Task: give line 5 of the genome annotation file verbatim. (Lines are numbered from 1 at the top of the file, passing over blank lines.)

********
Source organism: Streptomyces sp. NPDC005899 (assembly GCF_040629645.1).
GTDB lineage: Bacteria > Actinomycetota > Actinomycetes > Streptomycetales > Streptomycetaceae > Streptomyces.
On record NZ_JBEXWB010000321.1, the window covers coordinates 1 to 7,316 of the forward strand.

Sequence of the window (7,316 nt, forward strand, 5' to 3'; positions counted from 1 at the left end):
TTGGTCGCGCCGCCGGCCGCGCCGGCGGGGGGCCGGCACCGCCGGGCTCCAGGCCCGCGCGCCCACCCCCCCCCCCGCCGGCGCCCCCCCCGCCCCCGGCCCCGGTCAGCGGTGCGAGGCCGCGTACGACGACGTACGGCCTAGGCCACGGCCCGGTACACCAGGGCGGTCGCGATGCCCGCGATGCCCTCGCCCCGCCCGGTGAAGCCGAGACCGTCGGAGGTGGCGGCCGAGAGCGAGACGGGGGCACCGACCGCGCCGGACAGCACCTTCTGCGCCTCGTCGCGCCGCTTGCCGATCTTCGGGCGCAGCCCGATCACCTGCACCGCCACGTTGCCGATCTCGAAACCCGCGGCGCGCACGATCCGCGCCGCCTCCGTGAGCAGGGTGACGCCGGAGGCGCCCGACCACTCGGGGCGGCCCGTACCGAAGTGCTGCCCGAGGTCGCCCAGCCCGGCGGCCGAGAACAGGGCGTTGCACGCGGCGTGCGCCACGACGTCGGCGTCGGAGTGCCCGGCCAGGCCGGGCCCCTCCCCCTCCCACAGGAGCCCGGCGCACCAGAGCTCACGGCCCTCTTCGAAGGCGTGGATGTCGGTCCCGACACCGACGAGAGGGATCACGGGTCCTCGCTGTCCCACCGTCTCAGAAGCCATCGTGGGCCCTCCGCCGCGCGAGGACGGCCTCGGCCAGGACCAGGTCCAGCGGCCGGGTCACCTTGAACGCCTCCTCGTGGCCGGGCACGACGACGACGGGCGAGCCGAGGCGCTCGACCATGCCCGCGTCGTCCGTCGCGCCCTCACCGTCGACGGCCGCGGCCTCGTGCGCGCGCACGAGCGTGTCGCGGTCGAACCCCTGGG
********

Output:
TTGGTCGCGCCGCCGGCCGCGCCGGCGGGGGGCCGGCACCGCCGGGCTCCAGGCCCGCGCGCCCACCCCCCCCCCCGCCGGCGCCCCCCCCGCCCCCGGCCCCGGTCAGCGGTGCGAGGCCGCGTACGACGACGTACGGCCTAGGCCACGGCCCGGTACACCAGGGCGGTCGCGATGCCCGCGATGCCCTCGCCCCGCCCGGTGAAGCCGAGACCGTCGGAGGTGGCGGCCGAGAGCGAGACGGGGGCACCGACCGCGCCGGACAGCACCTTCTGCGCCTCGTCGCGCCGCTTGCCGATCTTCGGGCGCAGCCCGATCACCTGCACCGCCACGTTGCCGATCTCGAAACCCGCGGCGCGCACGATCCGCGCCGCCTCCGTGAGCAGGGTGACGCCGGAGGCGCCCGACCACTCGGGGCGGCCCGTACCGAAGTGCTGCCCGAGGTCGCCCAGCCCGGCGGCCGAGAACAGGGCGTTGCACGCGGCGTGCGCCACGACGTCGGCGTCGGAGTGCCCGGCCAGGCCGGGCCCCTCCCCCTCCCACAGGAGCCCGGCGCACCAGAGCTCACGGCCCTCTTCGAAGGCGTGGATGTCGGTCCCGACACCGACGAGAGGGATCACGGGTCCTCGCTGTCCCACCGTCTCAGAAGCCATCGTGGGCCCTCCGCCGCGCGAGGACGGCCTCGGCCAGGACCAGGTCCAGCGGCCGGGTCACCTTGAACGCCTCCTCGTGGCCGGGCACGACGACGACGGGCGAGCCGAGGCGCTCGACCATGCCCGCGTCGTCCGTCGCGCCCTCACCGTCGACGGCCGCGGCCTCGTGCGCGCGCACGAGCGTGTCGCGGTCGAACCCCTGGG